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Straubing (pronounced [ˈʃtʁaʊ̯.bɪŋ] (listen)) is an independent city in Lower Bavaria, southern Germany. It is seat of the district of Straubing-Bogen. Annually in August the Gäubodenvolksfest, the second largest fair in Bavaria, is held.
View of Straubing
|• Mayor||Markus Pannermayr (CSU)|
|• Total||67.58 km2 (26.09 sq mi)|
|Elevation||322 m (1,056 ft)|
|• Density||700/km2 (1,800/sq mi)|
|Time zone||UTC+01:00 (CET)|
|• Summer (DST)||UTC+02:00 (CEST)|
The area of Straubing has been continuously settled since the Neolithic. The conquest by the Romans in 16–14 BC had a dramatic impact on the whole region. Even today many traces of the 400-year Roman occupation can be found: for example, the famous 'Römerschatz' (Roman treasure) which was excavated in 1950 and which is shown in the Gäubodenmuseum. Sorviodurum, as the Romans called it, was an important military support base.
After the fall of the Roman Empire Straubing became a centre of settlement of the Bavarii, mostly around St. Peter's Church (built in the 9th century) between Allachbach and Danube. According to the customs of the Bavarii the settlement was named after their leader Strupinga, which later evolved into the name Straubing.
In 1218 a new part of the city (called 'new town') was founded by Duke Ludwig I Wittelsbach of Bavaria. Straubing became the capital of the Duchy of Bavaria-Straubing under Duke Wilhelm I when Bavaria was divided among the sons of Louis IV, Holy Roman Emperor in 1349. In 1429 Straubing passed to Ernest, Duke of Bavaria-Munich, who ordered the murder of Agnes Bernauer in Straubing. The grave of Agnes Bernauer cannot be found. But in the graveyard of St. Peter's Church is a chapel built by Duke Ernest.
Nowadays, this new town is the centre of Straubing with many shops, offices, restaurants and a pedestrian area. Most buildings there still have medieval style. The nightlife of Straubing, with many pubs and discothèques, is concentrated in this area.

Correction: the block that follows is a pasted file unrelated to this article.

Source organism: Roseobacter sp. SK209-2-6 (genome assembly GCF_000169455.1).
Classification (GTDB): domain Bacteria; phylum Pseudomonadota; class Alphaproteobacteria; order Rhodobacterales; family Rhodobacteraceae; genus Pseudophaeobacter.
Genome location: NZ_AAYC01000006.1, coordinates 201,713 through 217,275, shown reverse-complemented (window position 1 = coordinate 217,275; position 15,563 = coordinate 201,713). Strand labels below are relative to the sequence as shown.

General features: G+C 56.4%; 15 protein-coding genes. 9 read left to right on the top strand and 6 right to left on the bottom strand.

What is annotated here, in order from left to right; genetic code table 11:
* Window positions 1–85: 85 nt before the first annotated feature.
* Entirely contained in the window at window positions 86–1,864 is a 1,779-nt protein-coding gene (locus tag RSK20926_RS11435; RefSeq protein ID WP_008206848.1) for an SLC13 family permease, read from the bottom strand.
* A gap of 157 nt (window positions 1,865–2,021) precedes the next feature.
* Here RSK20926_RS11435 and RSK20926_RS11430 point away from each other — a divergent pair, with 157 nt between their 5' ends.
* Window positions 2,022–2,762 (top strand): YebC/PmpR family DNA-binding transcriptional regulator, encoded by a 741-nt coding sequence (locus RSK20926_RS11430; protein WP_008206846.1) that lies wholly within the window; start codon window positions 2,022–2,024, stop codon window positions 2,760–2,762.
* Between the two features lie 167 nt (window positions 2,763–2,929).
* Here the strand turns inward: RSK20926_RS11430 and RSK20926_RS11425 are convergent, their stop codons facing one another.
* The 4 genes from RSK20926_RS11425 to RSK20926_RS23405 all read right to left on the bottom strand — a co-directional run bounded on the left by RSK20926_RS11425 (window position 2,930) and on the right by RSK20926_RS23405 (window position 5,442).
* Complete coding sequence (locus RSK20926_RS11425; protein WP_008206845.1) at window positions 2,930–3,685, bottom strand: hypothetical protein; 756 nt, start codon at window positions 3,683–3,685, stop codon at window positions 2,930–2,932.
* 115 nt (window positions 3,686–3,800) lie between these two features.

The most important buildings are the beautiful Gothic cathedral-like Basilica of St. Jacob, the Romanesque St. Peter's Church, the Carmelite monastery with its Baroque church and library, St. Vitus's, where you can find a life-size personification of "state and church" joined in holy matrimony.
Between 1933 and 1945 most of the members of the then small Jewish community of Straubing were murdered or forced to emigrate. In 2006, Straubing had a lively Jewish community with around 950 members.
During a rally in June 1940, when Straubing and Bogen held its Kriegskreistag, some 20,000 people gathered at the Großdeutschlandplatz. Among the speakers were Gauleiter Wächtler and Gauamtsleiter Erbersdobler. In July 1940, the Donau-Zeitung reported that the Straubing Kreisleiter, Anton Putz, had flown toward France and not returned.
In 1944 and 1945, Straubing suffered from several American air raids. The local military hospital was destroyed to the extent of 80 percent with a loss of 45 patients.
In November 2016 a fire destroyed a greater part of the medieval city hall.
Straubing has many industrial areas and a port at the river Danube with access to the Rhine-Main-Danube Canal, a connection from the North Sea to the Black Sea. It is the centre of the Bavarian high tech offensive in biotechnology.
- The Romanesque Church of St. Peter (12th century)